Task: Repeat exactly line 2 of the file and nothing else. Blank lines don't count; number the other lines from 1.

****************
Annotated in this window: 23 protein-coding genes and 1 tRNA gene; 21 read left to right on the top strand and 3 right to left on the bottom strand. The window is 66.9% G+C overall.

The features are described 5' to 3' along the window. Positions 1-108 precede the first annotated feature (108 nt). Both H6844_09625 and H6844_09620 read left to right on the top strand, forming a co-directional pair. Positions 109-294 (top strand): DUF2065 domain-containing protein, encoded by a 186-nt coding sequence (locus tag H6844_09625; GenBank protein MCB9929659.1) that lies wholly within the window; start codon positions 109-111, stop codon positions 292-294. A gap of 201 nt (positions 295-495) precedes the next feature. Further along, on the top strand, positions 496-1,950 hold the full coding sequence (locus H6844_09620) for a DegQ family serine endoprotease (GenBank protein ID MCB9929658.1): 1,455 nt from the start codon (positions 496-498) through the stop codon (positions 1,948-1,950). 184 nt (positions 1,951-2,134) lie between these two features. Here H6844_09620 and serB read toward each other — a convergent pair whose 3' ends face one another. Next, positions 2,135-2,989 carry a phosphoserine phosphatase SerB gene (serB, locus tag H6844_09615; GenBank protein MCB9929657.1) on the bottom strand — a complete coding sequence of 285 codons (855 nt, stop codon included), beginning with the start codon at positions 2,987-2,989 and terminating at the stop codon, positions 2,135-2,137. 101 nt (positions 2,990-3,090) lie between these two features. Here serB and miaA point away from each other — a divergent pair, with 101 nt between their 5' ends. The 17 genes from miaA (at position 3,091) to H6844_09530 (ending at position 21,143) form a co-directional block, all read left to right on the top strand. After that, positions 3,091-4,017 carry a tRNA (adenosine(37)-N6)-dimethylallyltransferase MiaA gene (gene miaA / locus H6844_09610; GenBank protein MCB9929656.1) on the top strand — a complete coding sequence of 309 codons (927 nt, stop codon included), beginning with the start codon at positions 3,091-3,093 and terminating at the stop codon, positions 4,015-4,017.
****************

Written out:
The features are described 5' to 3' along the window. Positions 1-108 precede the first annotated feature (108 nt). Both H6844_09625 and H6844_09620 read left to right on the top strand, forming a co-directional pair. Positions 109-294 (top strand): DUF2065 domain-containing protein, encoded by a 186-nt coding sequence (locus tag H6844_09625; GenBank protein MCB9929659.1) that lies wholly within the window; start codon positions 109-111, stop codon positions 292-294. A gap of 201 nt (positions 295-495) precedes the next feature. Further along, on the top strand, positions 496-1,950 hold the full coding sequence (locus H6844_09620) for a DegQ family serine endoprotease (GenBank protein ID MCB9929658.1): 1,455 nt from the start codon (positions 496-498) through the stop codon (positions 1,948-1,950). 184 nt (positions 1,951-2,134) lie between these two features. Here H6844_09620 and serB read toward each other — a convergent pair whose 3' ends face one another. Next, positions 2,135-2,989 carry a phosphoserine phosphatase SerB gene (serB, locus tag H6844_09615; GenBank protein MCB9929657.1) on the bottom strand — a complete coding sequence of 285 codons (855 nt, stop codon included), beginning with the start codon at positions 2,987-2,989 and terminating at the stop codon, positions 2,135-2,137. 101 nt (positions 2,990-3,090) lie between these two features. Here serB and miaA point away from each other — a divergent pair, with 101 nt between their 5' ends. The 17 genes from miaA (at position 3,091) to H6844_09530 (ending at position 21,143) form a co-directional block, all read left to right on the top strand. After that, positions 3,091-4,017 carry a tRNA (adenosine(37)-N6)-dimethylallyltransferase MiaA gene (gene miaA / locus H6844_09610; GenBank protein MCB9929656.1) on the top strand — a complete coding sequence of 309 codons (927 nt, stop codon included), beginning with the start codon at positions 3,091-3,093 and terminating at the stop codon, positions 4,015-4,017.